I conclude that the defendant's motion to dismiss count I of the indictment on the grounds that §§ 1961 and 1962(c) are unconstitutional should be denied.
The defendant claims that counts II through XI of the indictment should be dismissed "for the reason that the criminal activity alleged therein is contained in, and is an integral part of, the very same criminal activity alleged in Count I."
The offenses charged individually in counts II through XI of the indictment appear to be the same as the predicate offenses incorporated in the racketeering charge set forth at count I. However, as noted earlier, besides proof beyond a reasonable doubt of the commission by the defendant of such predicate acts, conviction for the racketeering offense requires, as an additional and distinct element of proof, that the predicate acts have a factual nexus so as to constitute a "pattern of racketeering activity." Under these circumstances, I conclude that the indictment is not multiplicitous on its face and that the defendant's motion to dismiss counts II through XI or alternatively that the government elect as between count I and counts II through XI, should be denied. See United States v. Stofsky, supra (slip opinion, pp. 22-24).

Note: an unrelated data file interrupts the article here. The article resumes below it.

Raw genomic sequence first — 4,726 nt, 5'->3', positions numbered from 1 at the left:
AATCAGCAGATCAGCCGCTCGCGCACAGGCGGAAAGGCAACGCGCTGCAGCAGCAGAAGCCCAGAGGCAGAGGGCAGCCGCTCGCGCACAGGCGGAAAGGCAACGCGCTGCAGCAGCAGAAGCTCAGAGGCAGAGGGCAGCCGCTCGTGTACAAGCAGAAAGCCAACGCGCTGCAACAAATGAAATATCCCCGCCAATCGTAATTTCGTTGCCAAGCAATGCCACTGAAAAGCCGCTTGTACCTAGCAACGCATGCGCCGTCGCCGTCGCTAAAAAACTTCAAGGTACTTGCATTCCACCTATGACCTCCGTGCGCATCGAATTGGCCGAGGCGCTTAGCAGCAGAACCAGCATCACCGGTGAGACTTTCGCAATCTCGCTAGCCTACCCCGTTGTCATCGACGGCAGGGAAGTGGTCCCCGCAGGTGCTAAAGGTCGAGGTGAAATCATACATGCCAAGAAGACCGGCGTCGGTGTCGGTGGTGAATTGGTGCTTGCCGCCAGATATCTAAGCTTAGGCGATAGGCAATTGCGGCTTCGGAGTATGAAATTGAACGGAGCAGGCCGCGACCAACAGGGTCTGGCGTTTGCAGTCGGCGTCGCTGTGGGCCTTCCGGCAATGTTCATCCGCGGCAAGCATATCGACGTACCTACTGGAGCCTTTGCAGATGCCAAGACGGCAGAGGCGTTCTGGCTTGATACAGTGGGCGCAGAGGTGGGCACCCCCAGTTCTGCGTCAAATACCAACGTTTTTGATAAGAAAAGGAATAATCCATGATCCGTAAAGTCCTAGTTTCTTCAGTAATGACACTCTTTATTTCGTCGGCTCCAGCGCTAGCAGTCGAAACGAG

C. Propriety of Charge Under § 2314 in Count VI
The defendant claims that because 18 U.S.C. § 2312 deals specifically with the transportation, sale or receipt of stolen motor vehicles in interterstate commerce, that it was improper for the government to charge the defendant in count VI with a violation of § 2314. According to the defendant "Section 2314 is a general statute covering goods, wares, merchandise, etc. and was not meant to apply to motor vehicles since motor vehicles are specifically covered under Sections 2312 and 2313." However, count VI of the present indictment charges that the defendant caused the interstate transportation of motor vehicles not merely knowing them to have been stolen, but, rather, knowing them "to have been stolen, unlawfully *885 converted, and taken by fraud." As such, it properly alleges an offense under 18 U.S.C. § 2314. See United States v. Vicars, 465 F.2d 720 (6th Cir. 1972); United States v. Ballerstedt, 234 F.2d 526 (3rd Cir. 1956).